As she strolls through the attraction, Parton is surrounded by a ring of security that might accompany a political candidate.

Sit down to watch a rehearsal in the same empty section of the arena as the singer, and a man in a dark suit with a two-way radio approaches to check you out.

He nods grimly at press credentials, then follows the singer closely as she goes downstairs for a dress rehearsal for "Color Me America," her post-Sept. 11 song that she will sing the next morning on "Today."

When a press photographer starts shooting pictures from the stands as Parton rides around the arena in a horse-drawn white carriage, Parton notices the shutter click.  Another man in a business shirt and khaki slacks shuffles urgently across the thick sand.

"Who are you?" he asks nervously.  "What are you doing?"

Parton is charming again.  "Steve, are you quarrelin' with someone?" she asks, flashing a sweet smile.

With the opening only hours away, the brusque attitude is a stark contrast to the playful "Aw, shucks!" image of a show that features racing chickens and pigs.

"If you work for her, you have this great, great respect for her," says Ted Miller, former general manager of Silver Dollar City theme park in Branson, Mo., who has helped Parton oversee her tourist attractions since 1986.

"All of the people who work for her truly love her and she loves the people around her.  You can call it protective, but it's really just caring."

Parton's personal assistant, Judy Ogle, has been associated with the singer since they were both in high school.  Another adviser has been around since Parton's days as a duet partner with Porter Wagoner.

They are a tight family unit and few talk to strangers about their boss.  Miller says there are reasons that Parton inspires such loyalty.

"She's very astute, but she has that sense of what's right and what's wrong, both in a moral sense and in a business sense.  Her judgment is unquestionable and her standards are high, but her greatest strength is her openness and honesty."

Miller says Parton's bluegrass revival is a result of all those factors.

"Part of it is good business sense, but part of it is that she's just at a stage in her career when she can be creative and do things that she wants.  She doesn't have to do a certain kind of album just to be in the mainstream.  She has fun doing what she's doing."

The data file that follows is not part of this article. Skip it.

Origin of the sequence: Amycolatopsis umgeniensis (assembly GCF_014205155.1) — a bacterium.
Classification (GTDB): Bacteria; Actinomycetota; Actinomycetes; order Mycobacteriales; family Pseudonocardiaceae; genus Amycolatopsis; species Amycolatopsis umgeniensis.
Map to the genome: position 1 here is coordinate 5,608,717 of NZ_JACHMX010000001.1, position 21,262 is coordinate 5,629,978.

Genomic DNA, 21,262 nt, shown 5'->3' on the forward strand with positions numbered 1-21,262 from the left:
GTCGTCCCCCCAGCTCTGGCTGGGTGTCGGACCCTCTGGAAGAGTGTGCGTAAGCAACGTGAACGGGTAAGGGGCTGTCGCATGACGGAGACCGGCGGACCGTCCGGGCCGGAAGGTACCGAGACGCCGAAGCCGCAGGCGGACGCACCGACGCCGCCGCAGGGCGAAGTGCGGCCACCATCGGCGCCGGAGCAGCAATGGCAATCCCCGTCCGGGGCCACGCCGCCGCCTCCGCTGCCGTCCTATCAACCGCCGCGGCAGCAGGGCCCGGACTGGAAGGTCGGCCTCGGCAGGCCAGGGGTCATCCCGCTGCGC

It does look like she's having fun when a procession of reporters are escorted into an upstairs office for 10-minute interviews that are strictly timed, like everything on opening day.

"Did you like the sweet tea?" Parton chirps.

Uh, there was only unsweetened tea at a show that, incidentally, also serves no alcohol.

Turns out Parton is recalling a meal she ordered out from a nearby Cracker Barrel restaurant.  It's the kind of place you would expect a country gal to go.

Nor is it surprising that Parton spent down time in Orlando inside the cozy confines of her tour bus, parked in a corner of the attraction's parking lot, rather than in a high-end hotel room reserved for her.

She plans to do more bluegrass music, though her current priority is "For God and Country," an album of patriotic and gospel music set for mid-September release.

"I've always wanted to do one," she says, adding that it's not a Sept. 11 statement.  "It wasn't just that.  It's the war; it's the times.  There's a lot of fear, a lot of doubt.  Everybody's looking to God."

Though a new Parton tribute album features contemporary stars such as Melissa Etheridge and Norah Jones, there's no certainty that radio will embrace Parton's new work.  She isn't critical.

"I have no complaints because it's been so good to me over the years.  I've lived so long that my past has caught up with me."

A few minutes later, Parton is chauffeured in a golf cart to her bus, where two fans clutching albums are waiting.  The singer is quickly escorted up the stairs and the door closes.